In the November Federal Reserve Open Market Committee (FOMC) meeting, Fed policymakers left interest rates near zero but also announced a plan to start winding down or ‘tapering’ its bond purchasing program[i].
What happens now?
The Fed has been purchasing $120 billion worth of bonds each month driving up bond prices[ii]. By buying bonds, the Fed was supplying the market with easy money and sending bond prices higher. Higher bond prices in turn lowers interest rates, as they move in the opposite direction. This program, known as quantitative easing (QE), was done initially in an effort to help the economy through the pandemic by injecting liquidity and stability in the markets. Thereafter, the program was maintained to drive strong economic growth by keeping borrowing costs low across the economy, since bond markets help determine the rates of consumer loans such as auto loans and home mortgages. The program was akin to a fire hose on the financial fire of this pandemic. Going forward, the Fed wants to turn down the full force of this fire hose. Starting November 2021, the Fed will reduce its bond purchases by $15 billion per month until it phases it out by mid-2022. The key is to understand that tapering does not mean the Fed stops purchasing assets, but it reduces the pace of expansion. The Fed also stated that it was willing to change the pace of its tapering if economic conditions warrant. Finally, the Fed also clarified that winding down its bond purchases does not imply an interest rate hike is imminent either.
Why is the Fed taking its foot off the gas pedal?
The Fed has two main responsibilities: maintain price stability (i.e., manage inflation) and ensure full employment. On one hand, the economy has yet to recover nearly 5 million jobs lost during the pandemic. While on the other hand, the Fed is also facing higher inflation amidst widespread supply shortages. Thus, the Fed is caught in a delicate balancing act to ensure it does not turn off the fire hose too soon in the event the fire is not out, but also ensuring that it does not turn it off too late before it floods the house. The bond tapering program is showcasing that the Fed is likely lowering the force of the fire hose to ensure it does not exacerbate already high inflation. The Fed also appears to be putting an emphasis on reaching maximum employment next year as a necessary condition to consider any future interest rate hikes, and to ensure the full effect of the pandemic fire has been put out.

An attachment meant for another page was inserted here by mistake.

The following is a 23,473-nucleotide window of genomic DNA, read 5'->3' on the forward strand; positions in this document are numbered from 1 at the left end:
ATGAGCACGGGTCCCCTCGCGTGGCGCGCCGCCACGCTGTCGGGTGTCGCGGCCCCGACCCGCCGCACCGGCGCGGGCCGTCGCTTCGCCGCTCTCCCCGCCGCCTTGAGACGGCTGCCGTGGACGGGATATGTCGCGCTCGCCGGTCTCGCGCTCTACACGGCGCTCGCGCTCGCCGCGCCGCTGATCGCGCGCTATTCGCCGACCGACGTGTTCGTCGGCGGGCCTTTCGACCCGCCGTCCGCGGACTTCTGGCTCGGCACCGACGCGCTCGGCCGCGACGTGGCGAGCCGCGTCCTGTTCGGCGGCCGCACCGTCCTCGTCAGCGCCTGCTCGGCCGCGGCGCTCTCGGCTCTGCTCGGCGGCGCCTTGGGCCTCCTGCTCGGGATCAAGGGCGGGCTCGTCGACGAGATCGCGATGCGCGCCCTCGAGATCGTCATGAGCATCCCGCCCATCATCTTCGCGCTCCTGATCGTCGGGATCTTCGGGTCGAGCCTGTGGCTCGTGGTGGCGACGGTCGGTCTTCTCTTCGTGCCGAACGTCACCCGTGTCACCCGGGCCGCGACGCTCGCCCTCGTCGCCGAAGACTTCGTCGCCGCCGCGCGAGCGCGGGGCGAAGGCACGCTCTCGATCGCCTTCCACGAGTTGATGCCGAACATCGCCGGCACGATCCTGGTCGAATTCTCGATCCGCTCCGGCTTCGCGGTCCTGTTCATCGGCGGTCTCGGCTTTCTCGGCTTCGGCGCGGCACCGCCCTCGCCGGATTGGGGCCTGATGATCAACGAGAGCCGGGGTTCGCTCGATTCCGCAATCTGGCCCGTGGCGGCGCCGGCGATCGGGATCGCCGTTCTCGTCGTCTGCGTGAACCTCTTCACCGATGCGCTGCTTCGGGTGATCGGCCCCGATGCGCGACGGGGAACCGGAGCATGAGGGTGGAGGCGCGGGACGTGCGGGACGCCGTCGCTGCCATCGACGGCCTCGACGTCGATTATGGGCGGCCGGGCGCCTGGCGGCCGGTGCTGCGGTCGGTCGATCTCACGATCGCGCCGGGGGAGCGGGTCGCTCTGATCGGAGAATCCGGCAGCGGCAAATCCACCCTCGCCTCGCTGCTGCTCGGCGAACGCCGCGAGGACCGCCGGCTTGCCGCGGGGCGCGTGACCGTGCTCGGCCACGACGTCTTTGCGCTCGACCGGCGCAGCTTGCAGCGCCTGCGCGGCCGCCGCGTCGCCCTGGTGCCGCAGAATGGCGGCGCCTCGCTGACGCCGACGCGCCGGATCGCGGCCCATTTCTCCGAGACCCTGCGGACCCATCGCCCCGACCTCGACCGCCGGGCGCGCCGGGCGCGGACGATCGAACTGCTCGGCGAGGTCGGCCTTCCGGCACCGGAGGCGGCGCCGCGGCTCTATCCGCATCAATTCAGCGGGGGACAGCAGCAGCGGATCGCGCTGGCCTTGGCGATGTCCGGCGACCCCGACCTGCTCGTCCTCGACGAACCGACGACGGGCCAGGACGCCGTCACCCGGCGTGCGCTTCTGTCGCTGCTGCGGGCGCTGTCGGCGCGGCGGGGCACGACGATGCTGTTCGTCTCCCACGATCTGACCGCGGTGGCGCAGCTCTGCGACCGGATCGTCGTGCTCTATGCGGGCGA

How will this impact investors?
As the Fed pares back the amount of support, the ultimate aim is to send longer-term interest rates back to “normal” over the long term without derailing the economic growth. This likely has several implications for investors; however, we’ll highlight two potentially significant consequences.
Stock market: The Fed’s actions to inject liquidity and keep rates at near zero has been a huge boon for the stock markets. Low interest rates make stocks more attractive in comparison to bonds and other fixed income investments. U.S. stocks have rallied hard since the pandemic lows of March 2020 and the S&P 500 index now sits near all-time highs. As the Fed scales back some of its support, it’s likely that markets are pricing in reduced support, as well as normalized returns going forward. In other words, investors should be ready to for a potential bumpier ride as the Fed scales back stimulus.
Mortgages: Part of the Fed’s bond purchases included mortgage-backed securities, aimed to keep mortgage rates low. Home prices and demand for mortgages have surged over the past year fueled by low interest rates. Going forward however, with elevated inflation and a less supportive Fed, the risk for interest rates likely remain to the upside in the months ahead. In other words, it’s likely mortgage and other borrowing costs could rise over time.
All in all, the news of reduced support from the Fed came as no surprise to Wall Street as central banks have been telegraphing this for months. Stock markets continued their march forward. Looking ahead, it appears Fed policymakers will proceed with caution, but this could still lead to equity market volatility and a faster rise in rates depending on inflation and economic growth expectations. Undoubtedly, the Fed has the challenging task of managing market expectations in the face of elevated inflation risk.
For the entire original document of this commentary please see the attachement below.
[i]Federal Reserve Board - Federal Reserve issues FOMC statement
[ii]Fed Dials Back Bond Purchases, Plots End to Stimulus by June - WSJ